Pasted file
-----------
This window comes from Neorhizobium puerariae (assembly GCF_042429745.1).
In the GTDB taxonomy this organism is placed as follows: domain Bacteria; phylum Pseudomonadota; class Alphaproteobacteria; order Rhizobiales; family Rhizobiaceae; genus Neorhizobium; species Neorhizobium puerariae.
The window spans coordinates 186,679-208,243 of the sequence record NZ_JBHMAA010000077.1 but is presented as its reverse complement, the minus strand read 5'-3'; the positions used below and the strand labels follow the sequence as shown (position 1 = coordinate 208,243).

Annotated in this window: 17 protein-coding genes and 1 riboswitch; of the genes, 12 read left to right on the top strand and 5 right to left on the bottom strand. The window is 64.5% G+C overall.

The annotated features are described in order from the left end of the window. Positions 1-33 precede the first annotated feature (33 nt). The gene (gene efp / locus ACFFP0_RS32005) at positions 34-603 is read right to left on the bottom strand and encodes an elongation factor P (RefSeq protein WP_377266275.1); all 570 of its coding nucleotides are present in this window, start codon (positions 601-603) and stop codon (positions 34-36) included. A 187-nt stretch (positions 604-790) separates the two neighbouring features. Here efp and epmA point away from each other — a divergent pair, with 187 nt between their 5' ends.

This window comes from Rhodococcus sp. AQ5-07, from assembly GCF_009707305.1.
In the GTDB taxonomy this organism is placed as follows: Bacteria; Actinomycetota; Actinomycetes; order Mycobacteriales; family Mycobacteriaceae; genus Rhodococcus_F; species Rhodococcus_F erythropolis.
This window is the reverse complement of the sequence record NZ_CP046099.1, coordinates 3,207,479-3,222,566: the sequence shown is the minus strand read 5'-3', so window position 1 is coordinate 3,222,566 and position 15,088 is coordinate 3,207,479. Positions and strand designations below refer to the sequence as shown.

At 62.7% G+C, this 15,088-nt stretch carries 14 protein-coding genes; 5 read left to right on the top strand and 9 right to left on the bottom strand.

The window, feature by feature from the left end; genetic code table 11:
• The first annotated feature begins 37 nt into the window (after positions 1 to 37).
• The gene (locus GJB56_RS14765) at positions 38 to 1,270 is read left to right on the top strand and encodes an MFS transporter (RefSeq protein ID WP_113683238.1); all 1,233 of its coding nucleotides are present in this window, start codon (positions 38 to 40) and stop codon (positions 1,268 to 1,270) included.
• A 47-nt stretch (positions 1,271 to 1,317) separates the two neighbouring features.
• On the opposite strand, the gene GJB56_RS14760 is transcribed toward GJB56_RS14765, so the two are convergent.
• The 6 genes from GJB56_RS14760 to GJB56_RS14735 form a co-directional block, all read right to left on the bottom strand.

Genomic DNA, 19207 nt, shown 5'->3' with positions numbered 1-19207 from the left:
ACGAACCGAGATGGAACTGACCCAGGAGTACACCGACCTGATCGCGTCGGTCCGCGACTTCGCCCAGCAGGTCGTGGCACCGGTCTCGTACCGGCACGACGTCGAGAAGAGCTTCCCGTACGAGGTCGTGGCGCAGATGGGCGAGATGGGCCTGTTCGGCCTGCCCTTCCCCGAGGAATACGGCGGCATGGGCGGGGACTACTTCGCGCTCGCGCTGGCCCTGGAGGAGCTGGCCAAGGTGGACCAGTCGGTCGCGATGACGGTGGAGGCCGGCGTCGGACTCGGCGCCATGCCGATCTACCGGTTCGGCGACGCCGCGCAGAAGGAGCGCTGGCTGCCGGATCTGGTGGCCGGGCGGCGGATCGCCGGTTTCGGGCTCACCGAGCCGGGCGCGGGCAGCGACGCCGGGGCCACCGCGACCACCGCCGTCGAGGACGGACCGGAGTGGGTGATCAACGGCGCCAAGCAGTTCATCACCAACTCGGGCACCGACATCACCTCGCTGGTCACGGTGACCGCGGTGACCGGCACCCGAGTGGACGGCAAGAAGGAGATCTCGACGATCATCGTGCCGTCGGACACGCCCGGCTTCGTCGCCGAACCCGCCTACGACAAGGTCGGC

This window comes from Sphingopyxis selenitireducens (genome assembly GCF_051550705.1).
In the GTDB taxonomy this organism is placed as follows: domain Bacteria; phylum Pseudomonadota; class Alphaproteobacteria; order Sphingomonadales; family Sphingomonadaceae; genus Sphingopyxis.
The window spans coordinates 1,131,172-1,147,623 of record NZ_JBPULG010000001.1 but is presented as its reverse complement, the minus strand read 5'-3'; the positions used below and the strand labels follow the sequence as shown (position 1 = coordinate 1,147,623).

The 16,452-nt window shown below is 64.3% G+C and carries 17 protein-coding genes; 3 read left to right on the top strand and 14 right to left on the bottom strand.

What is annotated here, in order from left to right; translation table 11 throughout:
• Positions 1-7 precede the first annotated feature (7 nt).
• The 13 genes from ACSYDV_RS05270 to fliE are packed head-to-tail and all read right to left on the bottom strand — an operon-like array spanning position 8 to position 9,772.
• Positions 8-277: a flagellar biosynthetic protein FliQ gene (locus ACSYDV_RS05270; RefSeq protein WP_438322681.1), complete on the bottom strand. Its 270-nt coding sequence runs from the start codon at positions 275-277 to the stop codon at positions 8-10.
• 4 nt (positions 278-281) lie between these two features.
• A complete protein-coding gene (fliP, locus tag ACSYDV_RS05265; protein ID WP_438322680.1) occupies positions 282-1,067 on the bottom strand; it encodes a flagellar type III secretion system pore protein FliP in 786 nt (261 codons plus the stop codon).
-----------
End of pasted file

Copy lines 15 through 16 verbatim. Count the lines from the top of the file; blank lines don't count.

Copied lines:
• The 6 genes from GJB56_RS14760 to GJB56_RS14735 form a co-directional block, all read right to left on the bottom strand.

Genomic DNA, 19207 nt, shown 5'->3' with positions numbered 1-19207 from the left: